Jack White, Conor Oberst, and Tavi Gevinson are among First Aid Kit’s many fans, but the celeb fawning hasn’t gone to the Swedish sisters’ heads just yet. “After every show we sell our merchandise and wait until every fan has gotten chance to talk to us—they’re fans, but they’re also friends,” says Johanna Söderberg, the older half of the nu-folk duo. That may explain the strong following the band has cultivated in just a few short years; since their breakthrough—a cover of a Fleet Foxes song that went viral in 2008, when they were still teenagers—the Söderberg sisters have toured the world and recorded two albums. The latest, The Lion’s Roar, shows just how much First Aid Kit have grown since they first picked up an acoustic guitar and gave harmonizing a proper shot. ELLE.com spoke with the duo about their new release, bringing audience members to tears, and why it’s still tough to be a female musician.
ELLE: After all the months of writing, recording, and preparing a new release, do you already feel some distance from the album by the time it comes out?
Johanna Söderberg: Before you release it to the world it’s yours, your private little baby. When you read reviews you distance yourself from it—it’s not your thing anymore. In a way we’re moving on, although we’re just getting started. And I think it’s a good thing, because we feel we can do even better. That’s awesome; you shouldn’t be too attached to any album.
ELLE: You read your own reviews?
Klara Söderberg: Yes, we do! As long as we know it’s not the universal truth about our record, I don’t think its harmful.
ELLE: You’ve spoken about being raised by a feminist mother; as a band comprised of two young sisters, do you feel like the media portrays First Aid Kit in a specific way?
JS: Sure, I think they describe us differently than they would if we were men. They choose different words, like we’re a “force of nature,” or “fairies,” or something like that. Our music should be taken seriously, in the here and now, and not some fairytale bullshit. If we were men, I think people would have totally different ideas about who we are. It’s easier for men in this business, overall. Women have to prove a lot more to show that they’re intellectual or interesting at all.
KS: A lot of people think that because we’re two young Swedish girls that listen to folk music, we’re just doing this because we think it’s something cool. It’s so far from the truth—this is our passion. It’s annoying when you read those kinds of things.
ELLE: What do your parents think about both of you playing in a band?
JS: They’re such a huge part of it. [First Aid Kit] is like our entire family, our thing. It’s hard to be a family and do this, but we all think that it’s a rare opportunity and it’s a once-in-a-lifetime thing. We have to make the best of it, and everyone in our family is really into music. Our father’s a sound technician, so he’s kind of quit his job to do this. He’s probably very surprised that he ended up touring with his daughters; I don’t think he saw that coming!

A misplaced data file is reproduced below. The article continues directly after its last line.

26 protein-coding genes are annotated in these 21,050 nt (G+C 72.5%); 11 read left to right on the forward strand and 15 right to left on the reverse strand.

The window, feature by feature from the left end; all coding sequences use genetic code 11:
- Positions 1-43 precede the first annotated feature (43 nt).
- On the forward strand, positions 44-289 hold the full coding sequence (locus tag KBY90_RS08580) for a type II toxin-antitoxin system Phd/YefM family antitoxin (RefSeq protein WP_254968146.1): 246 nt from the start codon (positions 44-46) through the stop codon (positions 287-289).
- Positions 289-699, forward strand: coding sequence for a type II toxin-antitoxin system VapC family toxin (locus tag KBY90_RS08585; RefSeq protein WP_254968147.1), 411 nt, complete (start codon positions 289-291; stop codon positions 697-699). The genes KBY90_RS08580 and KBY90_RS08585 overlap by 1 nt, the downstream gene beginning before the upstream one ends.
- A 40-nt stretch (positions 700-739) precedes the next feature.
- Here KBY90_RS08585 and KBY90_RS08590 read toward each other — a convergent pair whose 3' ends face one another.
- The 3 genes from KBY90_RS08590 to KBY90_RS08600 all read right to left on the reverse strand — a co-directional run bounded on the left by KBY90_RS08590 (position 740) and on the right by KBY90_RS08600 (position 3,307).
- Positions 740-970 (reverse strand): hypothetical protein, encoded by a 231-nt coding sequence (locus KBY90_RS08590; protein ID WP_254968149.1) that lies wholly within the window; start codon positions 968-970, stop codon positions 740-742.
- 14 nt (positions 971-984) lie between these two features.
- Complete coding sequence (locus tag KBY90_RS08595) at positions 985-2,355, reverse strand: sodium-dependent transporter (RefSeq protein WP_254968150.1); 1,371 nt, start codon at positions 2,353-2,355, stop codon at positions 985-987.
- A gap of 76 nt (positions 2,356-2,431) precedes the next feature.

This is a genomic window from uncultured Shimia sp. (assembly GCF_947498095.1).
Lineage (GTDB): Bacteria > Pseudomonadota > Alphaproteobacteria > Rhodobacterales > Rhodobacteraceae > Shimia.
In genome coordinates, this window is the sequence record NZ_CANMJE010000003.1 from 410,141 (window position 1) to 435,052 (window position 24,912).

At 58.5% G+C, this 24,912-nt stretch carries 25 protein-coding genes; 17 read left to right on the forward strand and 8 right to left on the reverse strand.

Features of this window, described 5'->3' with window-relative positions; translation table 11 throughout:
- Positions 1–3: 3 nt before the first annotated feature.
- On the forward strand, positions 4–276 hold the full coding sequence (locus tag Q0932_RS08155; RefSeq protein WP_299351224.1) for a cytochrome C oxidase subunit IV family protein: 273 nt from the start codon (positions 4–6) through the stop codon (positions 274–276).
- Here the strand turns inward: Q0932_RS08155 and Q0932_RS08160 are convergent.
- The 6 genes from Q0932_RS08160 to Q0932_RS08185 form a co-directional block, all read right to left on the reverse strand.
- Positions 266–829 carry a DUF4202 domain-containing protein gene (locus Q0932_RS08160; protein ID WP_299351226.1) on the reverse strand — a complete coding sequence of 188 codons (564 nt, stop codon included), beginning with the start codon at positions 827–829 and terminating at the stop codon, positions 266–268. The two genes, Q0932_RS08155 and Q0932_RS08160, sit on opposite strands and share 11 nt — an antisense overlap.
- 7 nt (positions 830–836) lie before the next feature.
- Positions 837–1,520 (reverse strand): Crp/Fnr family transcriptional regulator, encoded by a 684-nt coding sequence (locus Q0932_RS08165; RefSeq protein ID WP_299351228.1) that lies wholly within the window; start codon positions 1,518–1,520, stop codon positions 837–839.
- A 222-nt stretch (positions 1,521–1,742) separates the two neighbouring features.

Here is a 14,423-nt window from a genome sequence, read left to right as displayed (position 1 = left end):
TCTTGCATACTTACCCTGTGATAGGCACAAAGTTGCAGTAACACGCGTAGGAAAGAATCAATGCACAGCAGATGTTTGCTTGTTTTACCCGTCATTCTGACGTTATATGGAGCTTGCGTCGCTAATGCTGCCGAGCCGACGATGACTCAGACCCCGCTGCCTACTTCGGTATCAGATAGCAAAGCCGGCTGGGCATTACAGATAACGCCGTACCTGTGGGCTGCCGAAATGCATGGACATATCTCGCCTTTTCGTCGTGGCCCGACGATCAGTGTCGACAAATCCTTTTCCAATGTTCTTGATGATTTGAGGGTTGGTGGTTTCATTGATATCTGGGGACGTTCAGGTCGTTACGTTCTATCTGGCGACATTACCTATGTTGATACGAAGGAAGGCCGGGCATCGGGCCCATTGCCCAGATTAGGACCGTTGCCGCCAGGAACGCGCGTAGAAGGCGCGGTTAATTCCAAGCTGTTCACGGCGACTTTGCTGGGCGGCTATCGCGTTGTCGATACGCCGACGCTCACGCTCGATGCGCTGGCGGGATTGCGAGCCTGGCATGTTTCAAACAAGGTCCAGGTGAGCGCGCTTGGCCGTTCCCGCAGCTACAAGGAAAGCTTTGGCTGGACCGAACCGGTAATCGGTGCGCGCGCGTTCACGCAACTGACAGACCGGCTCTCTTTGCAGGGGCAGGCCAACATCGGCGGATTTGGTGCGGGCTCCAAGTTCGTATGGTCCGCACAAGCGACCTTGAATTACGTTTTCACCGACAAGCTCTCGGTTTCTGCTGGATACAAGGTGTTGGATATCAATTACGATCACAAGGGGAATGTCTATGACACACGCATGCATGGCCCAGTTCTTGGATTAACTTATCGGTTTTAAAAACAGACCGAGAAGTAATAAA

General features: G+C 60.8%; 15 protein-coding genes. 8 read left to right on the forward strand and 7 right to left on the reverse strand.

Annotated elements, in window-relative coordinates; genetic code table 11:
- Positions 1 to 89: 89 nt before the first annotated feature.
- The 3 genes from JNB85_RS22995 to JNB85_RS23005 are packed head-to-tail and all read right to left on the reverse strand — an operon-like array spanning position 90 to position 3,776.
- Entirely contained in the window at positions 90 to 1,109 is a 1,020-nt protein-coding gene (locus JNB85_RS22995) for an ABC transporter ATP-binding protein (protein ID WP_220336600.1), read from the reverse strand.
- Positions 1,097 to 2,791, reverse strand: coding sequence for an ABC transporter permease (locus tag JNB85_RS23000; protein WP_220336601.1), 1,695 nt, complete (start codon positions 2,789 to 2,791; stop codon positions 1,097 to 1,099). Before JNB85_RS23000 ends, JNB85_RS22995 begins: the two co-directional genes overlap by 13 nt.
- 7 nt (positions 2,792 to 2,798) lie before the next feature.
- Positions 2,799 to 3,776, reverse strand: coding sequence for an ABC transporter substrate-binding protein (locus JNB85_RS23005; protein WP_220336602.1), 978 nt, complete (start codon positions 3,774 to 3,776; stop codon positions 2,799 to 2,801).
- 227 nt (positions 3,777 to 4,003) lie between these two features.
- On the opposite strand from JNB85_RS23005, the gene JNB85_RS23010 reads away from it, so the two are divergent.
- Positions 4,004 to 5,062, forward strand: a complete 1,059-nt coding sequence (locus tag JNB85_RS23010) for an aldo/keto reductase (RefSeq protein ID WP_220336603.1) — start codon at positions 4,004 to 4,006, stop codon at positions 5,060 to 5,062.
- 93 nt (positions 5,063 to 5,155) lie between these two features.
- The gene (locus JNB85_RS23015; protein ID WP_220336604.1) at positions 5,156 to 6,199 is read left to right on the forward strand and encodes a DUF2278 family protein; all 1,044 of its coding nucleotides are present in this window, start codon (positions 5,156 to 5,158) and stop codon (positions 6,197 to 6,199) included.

ELLE: Are there ever moments on tour when you wish you could act all rock’n’roll and not have your dad around?
JS: We don’t really think of him like that. But it can actually be a good thing if there are guys are hitting on you. You can say, “My dad’s here!”
KS: He’s not here to protect us or anything, he’s just with us because he’s an awesome sound technician and a great dad. We’re not really the kinds of girls who are partying all night—to be honest, I think we’re much more like old ladies, we sit at home read books, rather than out partying.
ELLE: You’ll be playing Coachella for the first time in April. How does playing at a big festival compare to shows at small, intimate venues?
JS: There are so many factors that take part in how the show is: which day it is, how we’re feeling. It’s hard to say, but in general, the people who come to our own shows know who we are, so of course we’ll get more support and they’ll sing along. It’s so powerful when you’re at a festival and you’re in front of much bigger crowds and they don’t know you but you find each other in the moment, you connect. Winning over a crowd that’s skeptical in the beginning is the best thing ever. It’s a feeling of victory [laughs].
ELLE: Is there a particular festival where you were blown away by the crowd’s response?
JS: There was this Swedish festival that doesn’t exist anymore, but it was an electronic festival and so the audience was kind of odd. I just remember seeing this pierced, tattooed guy, who you would not expect to listen to our music, crying to our songs. The entire crowd was moved, we had this moment of crying together. That was awesome.